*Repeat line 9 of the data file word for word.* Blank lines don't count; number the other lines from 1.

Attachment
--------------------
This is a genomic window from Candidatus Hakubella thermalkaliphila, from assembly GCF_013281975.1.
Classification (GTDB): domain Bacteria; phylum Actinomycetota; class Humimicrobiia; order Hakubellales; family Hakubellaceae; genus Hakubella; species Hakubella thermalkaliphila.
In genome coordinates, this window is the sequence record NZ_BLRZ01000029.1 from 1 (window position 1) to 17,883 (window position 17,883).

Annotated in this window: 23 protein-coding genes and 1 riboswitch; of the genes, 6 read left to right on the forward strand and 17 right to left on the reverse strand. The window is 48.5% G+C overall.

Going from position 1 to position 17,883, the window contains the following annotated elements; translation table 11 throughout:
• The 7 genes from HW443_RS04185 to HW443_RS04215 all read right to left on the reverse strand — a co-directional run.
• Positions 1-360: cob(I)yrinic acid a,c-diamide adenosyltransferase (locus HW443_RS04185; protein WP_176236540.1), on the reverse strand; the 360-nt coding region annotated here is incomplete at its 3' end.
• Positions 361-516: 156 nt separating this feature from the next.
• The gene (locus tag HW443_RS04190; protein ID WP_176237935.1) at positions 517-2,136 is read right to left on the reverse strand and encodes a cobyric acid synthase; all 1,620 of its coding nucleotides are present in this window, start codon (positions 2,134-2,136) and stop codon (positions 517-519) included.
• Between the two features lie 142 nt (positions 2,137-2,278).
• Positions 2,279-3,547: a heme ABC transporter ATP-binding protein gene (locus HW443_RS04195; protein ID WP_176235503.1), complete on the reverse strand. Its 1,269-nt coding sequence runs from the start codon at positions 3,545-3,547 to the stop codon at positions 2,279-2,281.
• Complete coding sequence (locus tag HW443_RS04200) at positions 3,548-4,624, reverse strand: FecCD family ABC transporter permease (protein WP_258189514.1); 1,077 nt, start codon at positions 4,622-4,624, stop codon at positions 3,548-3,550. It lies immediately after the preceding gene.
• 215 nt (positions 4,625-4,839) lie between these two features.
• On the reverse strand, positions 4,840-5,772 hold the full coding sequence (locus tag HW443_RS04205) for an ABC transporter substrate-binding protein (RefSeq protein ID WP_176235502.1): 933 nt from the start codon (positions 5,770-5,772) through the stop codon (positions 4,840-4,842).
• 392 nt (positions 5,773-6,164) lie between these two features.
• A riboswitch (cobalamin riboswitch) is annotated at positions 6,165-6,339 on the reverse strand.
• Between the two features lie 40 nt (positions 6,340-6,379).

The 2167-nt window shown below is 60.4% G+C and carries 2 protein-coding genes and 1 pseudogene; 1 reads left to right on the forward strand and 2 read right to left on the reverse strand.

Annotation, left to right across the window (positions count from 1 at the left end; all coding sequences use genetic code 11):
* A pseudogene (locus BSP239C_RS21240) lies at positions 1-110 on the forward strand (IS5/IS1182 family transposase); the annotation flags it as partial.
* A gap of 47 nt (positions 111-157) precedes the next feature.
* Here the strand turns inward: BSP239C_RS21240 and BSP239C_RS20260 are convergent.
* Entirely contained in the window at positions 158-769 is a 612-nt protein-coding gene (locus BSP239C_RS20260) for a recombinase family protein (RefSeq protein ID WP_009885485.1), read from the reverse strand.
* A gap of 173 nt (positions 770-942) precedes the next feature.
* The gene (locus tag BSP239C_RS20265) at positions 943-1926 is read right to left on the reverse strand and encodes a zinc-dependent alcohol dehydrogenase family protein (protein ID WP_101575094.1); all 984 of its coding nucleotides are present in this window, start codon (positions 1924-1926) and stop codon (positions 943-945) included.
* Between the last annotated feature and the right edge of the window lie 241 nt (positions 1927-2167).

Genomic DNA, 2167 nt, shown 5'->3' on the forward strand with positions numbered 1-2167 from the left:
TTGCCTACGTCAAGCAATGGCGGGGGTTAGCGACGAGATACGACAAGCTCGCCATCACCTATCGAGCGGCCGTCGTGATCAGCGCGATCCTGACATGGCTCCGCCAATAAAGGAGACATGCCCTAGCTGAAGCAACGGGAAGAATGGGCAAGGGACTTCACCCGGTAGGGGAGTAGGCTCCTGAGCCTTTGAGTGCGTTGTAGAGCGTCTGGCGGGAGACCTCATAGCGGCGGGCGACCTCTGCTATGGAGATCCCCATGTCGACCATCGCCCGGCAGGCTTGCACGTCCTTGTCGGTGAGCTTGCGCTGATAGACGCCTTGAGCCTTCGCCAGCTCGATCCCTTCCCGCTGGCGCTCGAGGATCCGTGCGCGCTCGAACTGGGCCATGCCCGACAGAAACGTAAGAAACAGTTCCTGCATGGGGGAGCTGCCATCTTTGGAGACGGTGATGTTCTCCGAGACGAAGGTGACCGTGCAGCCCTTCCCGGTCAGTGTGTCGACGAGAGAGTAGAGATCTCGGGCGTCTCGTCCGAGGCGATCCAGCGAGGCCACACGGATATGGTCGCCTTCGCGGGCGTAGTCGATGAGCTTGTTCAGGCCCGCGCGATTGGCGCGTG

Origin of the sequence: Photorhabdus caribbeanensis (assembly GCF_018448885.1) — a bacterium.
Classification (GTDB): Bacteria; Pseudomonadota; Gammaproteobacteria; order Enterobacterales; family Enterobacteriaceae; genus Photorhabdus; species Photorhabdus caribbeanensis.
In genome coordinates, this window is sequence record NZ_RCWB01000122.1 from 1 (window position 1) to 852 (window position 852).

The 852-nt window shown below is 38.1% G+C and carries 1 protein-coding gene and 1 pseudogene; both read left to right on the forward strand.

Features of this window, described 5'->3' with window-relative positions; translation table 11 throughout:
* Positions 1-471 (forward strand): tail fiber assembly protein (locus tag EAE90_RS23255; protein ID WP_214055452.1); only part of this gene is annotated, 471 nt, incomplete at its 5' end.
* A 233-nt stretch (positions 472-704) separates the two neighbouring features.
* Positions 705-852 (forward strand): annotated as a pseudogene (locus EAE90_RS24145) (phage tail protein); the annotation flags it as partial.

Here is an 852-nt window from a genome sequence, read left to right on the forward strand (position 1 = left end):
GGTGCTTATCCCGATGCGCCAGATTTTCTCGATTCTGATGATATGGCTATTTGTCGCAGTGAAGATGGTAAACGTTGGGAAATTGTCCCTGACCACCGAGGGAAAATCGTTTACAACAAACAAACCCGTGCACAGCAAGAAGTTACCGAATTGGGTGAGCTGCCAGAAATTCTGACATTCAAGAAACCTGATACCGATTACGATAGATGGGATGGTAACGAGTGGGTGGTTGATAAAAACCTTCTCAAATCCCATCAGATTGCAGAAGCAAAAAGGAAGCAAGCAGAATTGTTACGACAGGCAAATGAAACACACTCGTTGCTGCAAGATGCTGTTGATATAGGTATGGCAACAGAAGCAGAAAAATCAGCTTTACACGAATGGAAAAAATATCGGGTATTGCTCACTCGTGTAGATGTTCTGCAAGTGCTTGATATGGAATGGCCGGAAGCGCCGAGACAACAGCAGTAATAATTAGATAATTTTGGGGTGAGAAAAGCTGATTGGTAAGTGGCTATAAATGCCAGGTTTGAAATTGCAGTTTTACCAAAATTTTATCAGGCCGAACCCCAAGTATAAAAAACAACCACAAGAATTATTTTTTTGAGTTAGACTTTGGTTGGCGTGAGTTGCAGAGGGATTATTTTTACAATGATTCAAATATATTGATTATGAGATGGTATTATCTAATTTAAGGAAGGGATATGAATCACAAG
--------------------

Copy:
• The gene (locus tag HW443_RS04190; protein ID WP_176237935.1) at positions 517-2,136 is read right to left on the reverse strand and encodes a cobyric acid synthase; all 1,620 of its coding nucleotides are present in this window, start codon (positions 2,134-2,136) and stop codon (positions 517-519) included.